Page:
There’s nothing like walking into a bookstore. The hushed voices, the smell of paper and ink tingeing the air. I love bookstores; all of them. I’m not too particular about whether it’s a chain or a local operation. To me, all bookstores are like a sanctuary.
I just finished reading the article “End of Days for Bookstores? Not if They Can Help it”. The article stressed the importance of bookstores, both local and chains, evolving in the new reader marketplace. I think it is very important for bookstores to acknowledge the changes and find ways to work with them, not fight against them. Apparently Google Books is working on allowing local bookstores to be able to sell e-books on their site. This is a step in the right direction, I think. By joining the e-reader market, local bookstores will be able to further their survival.
Now, I’m not an e-book reader. I’m way too attached to the feeling of turning actual paper pages, the smell of a new book, and the weight of it in my hands, to give in to an e-reader. But this isn’t to say they don’t have their place. Many people I know are crazy about their e-readers, and that’s just fine by me. I figure, as long as their reading, who cares what the format is?
But of course, the bookstores care. According to Len Riggio, the CEO of Barnes & Noble, “book sales have declined for everyone…because who categories like reference books and travel books are no longer needed, now that such information is available for free on the Internet”. And how true that statement is. It’s often much easier to log on to the Internet and find the information your seeking right then. It’s instant gratification of knowledge. I know whenever I have to write a research paper for class, I hardly ever crack the pages of an actual book because it’s so much easier and quicker to just look it up on-line.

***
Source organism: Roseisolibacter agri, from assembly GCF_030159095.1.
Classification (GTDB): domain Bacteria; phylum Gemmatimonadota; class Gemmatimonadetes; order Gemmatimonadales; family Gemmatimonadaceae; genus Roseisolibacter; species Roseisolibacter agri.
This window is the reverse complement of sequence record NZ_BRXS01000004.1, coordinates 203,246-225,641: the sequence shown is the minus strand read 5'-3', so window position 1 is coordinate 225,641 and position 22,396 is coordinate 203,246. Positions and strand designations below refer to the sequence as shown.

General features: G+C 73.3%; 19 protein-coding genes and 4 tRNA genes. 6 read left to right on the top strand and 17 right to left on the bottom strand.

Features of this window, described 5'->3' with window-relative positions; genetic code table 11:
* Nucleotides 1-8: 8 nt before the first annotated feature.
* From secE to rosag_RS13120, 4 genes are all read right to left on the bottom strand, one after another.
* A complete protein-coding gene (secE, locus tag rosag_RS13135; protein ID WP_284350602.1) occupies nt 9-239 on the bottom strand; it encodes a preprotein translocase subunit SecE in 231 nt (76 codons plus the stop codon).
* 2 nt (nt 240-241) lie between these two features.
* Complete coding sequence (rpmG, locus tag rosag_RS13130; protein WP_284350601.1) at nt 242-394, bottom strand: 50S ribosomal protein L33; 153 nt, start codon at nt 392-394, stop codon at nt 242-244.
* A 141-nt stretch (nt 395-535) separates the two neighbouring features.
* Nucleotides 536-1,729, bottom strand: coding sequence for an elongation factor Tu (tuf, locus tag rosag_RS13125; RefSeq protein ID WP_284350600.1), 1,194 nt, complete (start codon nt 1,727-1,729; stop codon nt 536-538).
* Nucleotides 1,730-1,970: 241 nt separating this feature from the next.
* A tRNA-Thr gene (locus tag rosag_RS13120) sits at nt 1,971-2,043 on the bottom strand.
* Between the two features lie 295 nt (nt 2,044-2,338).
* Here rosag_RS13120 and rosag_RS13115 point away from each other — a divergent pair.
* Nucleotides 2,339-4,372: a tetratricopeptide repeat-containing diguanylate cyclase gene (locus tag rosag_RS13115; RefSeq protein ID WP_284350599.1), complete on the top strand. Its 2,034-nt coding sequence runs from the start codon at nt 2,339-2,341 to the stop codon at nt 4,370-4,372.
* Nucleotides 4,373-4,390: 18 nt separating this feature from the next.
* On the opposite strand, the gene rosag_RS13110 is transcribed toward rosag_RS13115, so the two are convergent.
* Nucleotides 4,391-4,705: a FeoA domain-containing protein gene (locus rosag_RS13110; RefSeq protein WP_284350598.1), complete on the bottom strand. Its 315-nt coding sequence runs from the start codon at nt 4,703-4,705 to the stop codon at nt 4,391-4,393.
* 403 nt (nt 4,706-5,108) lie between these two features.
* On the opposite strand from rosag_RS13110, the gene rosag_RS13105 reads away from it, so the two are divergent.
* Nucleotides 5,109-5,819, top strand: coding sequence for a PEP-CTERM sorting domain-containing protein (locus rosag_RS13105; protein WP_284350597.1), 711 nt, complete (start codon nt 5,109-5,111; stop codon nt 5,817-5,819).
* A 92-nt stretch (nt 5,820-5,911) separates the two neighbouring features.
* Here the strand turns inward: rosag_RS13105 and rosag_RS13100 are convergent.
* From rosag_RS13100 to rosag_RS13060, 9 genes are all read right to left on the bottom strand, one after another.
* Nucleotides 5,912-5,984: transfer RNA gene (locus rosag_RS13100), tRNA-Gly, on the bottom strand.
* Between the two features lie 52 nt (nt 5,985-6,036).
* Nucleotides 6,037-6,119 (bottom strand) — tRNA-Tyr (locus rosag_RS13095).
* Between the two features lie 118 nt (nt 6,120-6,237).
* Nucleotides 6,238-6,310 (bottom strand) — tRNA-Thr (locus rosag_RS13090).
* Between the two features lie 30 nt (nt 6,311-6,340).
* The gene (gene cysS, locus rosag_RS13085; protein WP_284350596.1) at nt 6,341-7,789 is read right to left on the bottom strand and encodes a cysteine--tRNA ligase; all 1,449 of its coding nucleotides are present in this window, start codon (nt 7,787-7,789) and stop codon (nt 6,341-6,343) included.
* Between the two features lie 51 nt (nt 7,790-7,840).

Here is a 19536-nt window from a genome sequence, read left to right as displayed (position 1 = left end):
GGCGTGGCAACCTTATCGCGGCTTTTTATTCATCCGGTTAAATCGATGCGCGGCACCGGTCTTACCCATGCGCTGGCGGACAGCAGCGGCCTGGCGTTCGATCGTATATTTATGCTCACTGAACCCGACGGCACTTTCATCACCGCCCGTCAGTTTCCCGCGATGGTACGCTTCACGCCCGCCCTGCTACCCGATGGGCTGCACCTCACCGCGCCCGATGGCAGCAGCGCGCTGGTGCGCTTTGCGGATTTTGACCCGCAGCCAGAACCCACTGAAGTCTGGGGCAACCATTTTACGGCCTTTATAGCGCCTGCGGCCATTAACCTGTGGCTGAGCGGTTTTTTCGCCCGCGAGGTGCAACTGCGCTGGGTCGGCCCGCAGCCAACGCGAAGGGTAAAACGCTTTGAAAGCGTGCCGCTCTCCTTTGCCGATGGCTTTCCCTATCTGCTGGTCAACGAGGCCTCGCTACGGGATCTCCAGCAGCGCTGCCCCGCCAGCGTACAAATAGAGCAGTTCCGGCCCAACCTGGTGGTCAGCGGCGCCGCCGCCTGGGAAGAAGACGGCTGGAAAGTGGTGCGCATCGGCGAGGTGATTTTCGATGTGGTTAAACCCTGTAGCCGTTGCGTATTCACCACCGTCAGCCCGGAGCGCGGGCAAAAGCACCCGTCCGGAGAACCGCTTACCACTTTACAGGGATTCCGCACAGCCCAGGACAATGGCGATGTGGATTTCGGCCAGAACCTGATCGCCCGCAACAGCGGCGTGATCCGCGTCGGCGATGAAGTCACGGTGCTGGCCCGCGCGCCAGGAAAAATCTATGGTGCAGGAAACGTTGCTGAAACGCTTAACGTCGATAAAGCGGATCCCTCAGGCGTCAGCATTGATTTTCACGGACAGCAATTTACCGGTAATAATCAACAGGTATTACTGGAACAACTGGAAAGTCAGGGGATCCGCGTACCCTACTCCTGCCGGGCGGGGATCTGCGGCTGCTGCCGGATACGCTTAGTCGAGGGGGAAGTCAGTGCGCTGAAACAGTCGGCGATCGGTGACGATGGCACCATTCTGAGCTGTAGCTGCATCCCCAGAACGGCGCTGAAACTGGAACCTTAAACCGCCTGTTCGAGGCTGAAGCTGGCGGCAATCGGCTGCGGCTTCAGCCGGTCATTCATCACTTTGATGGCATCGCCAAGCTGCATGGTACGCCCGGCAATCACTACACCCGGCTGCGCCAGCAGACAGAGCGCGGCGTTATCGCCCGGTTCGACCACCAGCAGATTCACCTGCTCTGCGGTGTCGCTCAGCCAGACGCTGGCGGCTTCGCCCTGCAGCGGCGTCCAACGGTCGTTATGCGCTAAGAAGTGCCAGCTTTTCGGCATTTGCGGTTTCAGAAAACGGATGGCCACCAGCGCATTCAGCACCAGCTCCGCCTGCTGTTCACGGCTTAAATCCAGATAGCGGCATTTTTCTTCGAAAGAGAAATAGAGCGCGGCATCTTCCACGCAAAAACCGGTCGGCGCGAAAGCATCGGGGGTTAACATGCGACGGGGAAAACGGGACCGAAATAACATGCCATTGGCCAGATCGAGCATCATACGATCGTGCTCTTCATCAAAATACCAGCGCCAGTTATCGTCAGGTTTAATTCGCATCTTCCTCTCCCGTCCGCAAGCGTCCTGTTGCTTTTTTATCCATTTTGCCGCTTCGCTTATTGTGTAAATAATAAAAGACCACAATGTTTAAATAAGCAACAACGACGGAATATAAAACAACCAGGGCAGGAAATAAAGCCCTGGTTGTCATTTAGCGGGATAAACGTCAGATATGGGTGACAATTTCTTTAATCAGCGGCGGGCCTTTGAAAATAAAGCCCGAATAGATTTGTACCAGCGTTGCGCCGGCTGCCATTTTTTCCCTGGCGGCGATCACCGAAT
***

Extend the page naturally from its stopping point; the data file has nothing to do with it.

But schoolwork is different than reading for pleasure. When it comes to reading what I want in my spare time, I always reach for an actual book. I want to have my own extensive library someday, so I am always buying books. I most often buy them from Barnes & Noble, but that’s because they have a wider selection of the books I like to read than my local bookstore. Sure I usually feel a twinge of guilt whenever I walk in the doors, but it’s not enough to dissuade me from making a purchase. Additionally, at Barnes & Nobel, I can get both the novels I want to read, as well as the magna I’m interested in, all in one go. Not so at the local store. When I shop local, I have to go to the “regular” bookstore as well as the comic book shop. Sure, it may not seem like such a big deal to have to go to two stores, but I suppose it all goes back to that whole instant gratification thing. I can get what I want, when I want it.
All that being said, I guess the most important thing is that I’m still buying paper and ink books. I’m doing my part to keep the wheels of the traditional bookstore moving. And the traditional bookstores are finding ways to reach out to new customers, which further helps to keep them in business. And as long as they are in business, there will be people reading, which is all I care about.